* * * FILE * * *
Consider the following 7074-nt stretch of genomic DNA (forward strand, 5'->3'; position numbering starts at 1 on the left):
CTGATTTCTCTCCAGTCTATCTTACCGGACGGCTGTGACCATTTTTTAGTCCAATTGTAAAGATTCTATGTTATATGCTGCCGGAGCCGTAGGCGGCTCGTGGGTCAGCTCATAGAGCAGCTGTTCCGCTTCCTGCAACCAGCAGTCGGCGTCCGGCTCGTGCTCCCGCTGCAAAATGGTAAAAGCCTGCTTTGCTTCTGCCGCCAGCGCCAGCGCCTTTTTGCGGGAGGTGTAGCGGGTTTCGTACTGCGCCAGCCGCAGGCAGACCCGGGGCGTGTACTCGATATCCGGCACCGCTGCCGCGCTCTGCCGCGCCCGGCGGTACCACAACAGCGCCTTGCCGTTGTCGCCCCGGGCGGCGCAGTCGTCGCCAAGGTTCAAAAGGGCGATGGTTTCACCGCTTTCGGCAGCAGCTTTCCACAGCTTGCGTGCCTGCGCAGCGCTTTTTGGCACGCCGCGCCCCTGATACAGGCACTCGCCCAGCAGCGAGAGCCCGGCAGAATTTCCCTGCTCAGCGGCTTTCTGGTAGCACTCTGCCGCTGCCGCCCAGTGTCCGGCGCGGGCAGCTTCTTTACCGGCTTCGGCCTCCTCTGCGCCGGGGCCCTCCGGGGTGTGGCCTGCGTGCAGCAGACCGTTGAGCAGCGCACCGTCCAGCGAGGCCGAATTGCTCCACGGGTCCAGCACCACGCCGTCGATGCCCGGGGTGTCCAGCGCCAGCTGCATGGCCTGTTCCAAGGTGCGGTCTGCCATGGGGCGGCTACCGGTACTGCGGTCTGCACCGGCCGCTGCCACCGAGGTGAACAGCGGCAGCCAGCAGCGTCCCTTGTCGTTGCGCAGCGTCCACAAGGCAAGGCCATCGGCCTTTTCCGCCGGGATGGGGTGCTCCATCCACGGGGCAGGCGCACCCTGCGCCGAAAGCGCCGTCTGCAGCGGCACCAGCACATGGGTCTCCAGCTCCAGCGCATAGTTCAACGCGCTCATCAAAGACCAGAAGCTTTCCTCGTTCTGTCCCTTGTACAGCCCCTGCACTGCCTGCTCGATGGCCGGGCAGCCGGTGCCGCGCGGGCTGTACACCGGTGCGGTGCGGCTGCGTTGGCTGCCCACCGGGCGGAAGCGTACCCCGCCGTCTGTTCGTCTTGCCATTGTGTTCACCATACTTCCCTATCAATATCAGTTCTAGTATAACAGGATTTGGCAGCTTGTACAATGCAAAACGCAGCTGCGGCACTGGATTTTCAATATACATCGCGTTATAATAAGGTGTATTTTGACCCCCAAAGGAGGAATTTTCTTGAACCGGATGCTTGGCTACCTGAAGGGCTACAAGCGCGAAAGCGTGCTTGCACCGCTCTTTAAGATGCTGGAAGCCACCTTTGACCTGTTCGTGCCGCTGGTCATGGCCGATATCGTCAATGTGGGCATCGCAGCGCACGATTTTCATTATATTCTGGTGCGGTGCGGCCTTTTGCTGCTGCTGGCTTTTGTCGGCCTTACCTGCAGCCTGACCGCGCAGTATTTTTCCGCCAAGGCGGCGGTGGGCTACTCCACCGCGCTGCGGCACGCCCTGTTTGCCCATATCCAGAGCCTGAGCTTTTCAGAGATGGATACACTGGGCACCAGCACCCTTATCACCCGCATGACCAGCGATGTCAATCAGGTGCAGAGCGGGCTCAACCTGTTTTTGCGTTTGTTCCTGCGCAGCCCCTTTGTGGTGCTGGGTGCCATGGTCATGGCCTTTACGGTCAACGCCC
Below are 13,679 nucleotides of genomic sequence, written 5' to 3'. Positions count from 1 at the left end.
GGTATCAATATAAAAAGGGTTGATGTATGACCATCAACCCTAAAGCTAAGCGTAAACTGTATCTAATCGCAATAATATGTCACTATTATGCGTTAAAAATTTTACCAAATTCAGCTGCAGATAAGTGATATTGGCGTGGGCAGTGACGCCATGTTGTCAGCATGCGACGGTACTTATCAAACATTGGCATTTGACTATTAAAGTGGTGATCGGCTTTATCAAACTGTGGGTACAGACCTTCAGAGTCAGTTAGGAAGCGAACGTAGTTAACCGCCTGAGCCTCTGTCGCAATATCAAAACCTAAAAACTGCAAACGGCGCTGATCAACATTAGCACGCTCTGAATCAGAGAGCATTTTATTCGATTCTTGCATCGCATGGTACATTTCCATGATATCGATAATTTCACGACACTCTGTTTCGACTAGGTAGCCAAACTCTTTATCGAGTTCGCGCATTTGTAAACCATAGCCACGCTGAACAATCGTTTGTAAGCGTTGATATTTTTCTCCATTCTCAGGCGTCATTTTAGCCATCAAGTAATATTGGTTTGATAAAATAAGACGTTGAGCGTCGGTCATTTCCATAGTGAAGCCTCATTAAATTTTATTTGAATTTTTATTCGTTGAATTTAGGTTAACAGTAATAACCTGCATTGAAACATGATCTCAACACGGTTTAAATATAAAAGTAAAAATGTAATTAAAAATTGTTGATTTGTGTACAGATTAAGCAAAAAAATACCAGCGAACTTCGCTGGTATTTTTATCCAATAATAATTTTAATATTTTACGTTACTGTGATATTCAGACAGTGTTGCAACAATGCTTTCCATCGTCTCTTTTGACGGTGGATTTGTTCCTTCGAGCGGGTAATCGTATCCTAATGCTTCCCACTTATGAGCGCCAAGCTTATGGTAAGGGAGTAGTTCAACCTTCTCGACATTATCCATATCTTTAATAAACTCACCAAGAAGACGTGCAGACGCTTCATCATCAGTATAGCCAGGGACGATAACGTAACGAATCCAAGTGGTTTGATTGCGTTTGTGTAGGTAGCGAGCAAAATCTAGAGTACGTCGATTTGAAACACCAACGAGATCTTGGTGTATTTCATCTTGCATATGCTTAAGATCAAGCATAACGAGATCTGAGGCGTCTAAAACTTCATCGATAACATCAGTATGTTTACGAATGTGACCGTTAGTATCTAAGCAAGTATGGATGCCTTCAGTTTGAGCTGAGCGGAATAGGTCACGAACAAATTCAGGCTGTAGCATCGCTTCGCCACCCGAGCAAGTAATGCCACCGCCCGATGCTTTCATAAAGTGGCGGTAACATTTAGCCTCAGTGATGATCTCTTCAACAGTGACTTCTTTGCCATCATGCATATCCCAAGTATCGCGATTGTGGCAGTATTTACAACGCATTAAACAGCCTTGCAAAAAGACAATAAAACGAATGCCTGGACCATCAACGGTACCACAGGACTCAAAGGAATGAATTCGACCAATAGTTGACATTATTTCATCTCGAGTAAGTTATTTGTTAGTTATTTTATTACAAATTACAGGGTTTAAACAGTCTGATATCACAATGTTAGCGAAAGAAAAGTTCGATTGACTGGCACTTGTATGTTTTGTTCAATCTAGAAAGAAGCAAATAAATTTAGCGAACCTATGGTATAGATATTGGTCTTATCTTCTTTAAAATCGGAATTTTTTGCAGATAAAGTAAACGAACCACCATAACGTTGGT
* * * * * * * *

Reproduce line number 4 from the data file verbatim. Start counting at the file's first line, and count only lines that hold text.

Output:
GGTATCAATATAAAAAGGGTTGATGTATGACCATCAACCCTAAAGCTAAGCGTAAACTGTATCTAATCGCAATAATATGTCACTATTATGCGTTAAAAATTTTACCAAATTCAGCTGCAGATAAGTGATATTGGCGTGGGCAGTGACGCCATGTTGTCAGCATGCGACGGTACTTATCAAACATTGGCATTTGACTATTAAAGTGGTGATCGGCTTTATCAAACTGTGGGTACAGACCTTCAGAGTCAGTTAGGAAGCGAACGTAGTTAACCGCCTGAGCCTCTGTCGCAATATCAAAACCTAAAAACTGCAAACGGCGCTGATCAACATTAGCACGCTCTGAATCAGAGAGCATTTTATTCGATTCTTGCATCGCATGGTACATTTCCATGATATCGATAATTTCACGACACTCTGTTTCGACTAGGTAGCCAAACTCTTTATCGAGTTCGCGCATTTGTAAACCATAGCCACGCTGAACAATCGTTTGTAAGCGTTGATATTTTTCTCCATTCTCAGGCGTCATTTTAGCCATCAAGTAATATTGGTTTGATAAAATAAGACGTTGAGCGTCGGTCATTTCCATAGTGAAGCCTCATTAAATTTTATTTGAATTTTTATTCGTTGAATTTAGGTTAACAGTAATAACCTGCATTGAAACATGATCTCAACACGGTTTAAATATAAAAGTAAAAATGTAATTAAAAATTGTTGATTTGTGTACAGATTAAGCAAAAAAATACCAGCGAACTTCGCTGGTATTTTTATCCAATAATAATTTTAATATTTTACGTTACTGTGATATTCAGACAGTGTTGCAACAATGCTTTCCATCGTCTCTTTTGACGGTGGATTTGTTCCTTCGAGCGGGTAATCGTATCCTAATGCTTCCCACTTATGAGCGCCAAGCTTATGGTAAGGGAGTAGTTCAACCTTCTCGACATTATCCATATCTTTAATAAACTCACCAAGAAGACGTGCAGACGCTTCATCATCAGTATAGCCAGGGACGATAACGTAACGAATCCAAGTGGTTTGATTGCGTTTGTGTAGGTAGCGAGCAAAATCTAGAGTACGTCGATTTGAAACACCAACGAGATCTTGGTGTATTTCATCTTGCATATGCTTAAGATCAAGCATAACGAGATCTGAGGCGTCTAAAACTTCATCGATAACATCAGTATGTTTACGAATGTGACCGTTAGTATCTAAGCAAGTATGGATGCCTTCAGTTTGAGCTGAGCGGAATAGGTCACGAACAAATTCAGGCTGTAGCATCGCTTCGCCACCCGAGCAAGTAATGCCACCGCCCGATGCTTTCATAAAGTGGCGGTAACATTTAGCCTCAGTGATGATCTCTTCAACAGTGACTTCTTTGCCATCATGCATATCCCAAGTATCGCGATTGTGGCAGTATTTACAACGCATTAAACAGCCTTGCAAAAAGACAATAAAACGAATGCCTGGACCATCAACGGTACCACAGGACTCAAAGGAATGAATTCGACCAATAGTTGACATTATTTCATCTCGAGTAAGTTATTTGTTAGTTATTTTATTACAAATTACAGGGTTTAAACAGTCTGATATCACAATGTTAGCGAAAGAAAAGTTCGATTGACTGGCACTTGTATGTTTTGTTCAATCTAGAAAGAAGCAAATAAATTTAGCGAACCTATGGTATAGATATTGGTCTTATCTTCTTTAAAATCGGAATTTTTTGCAGATAAAGTAAACGAACCACCATAACGTTGGT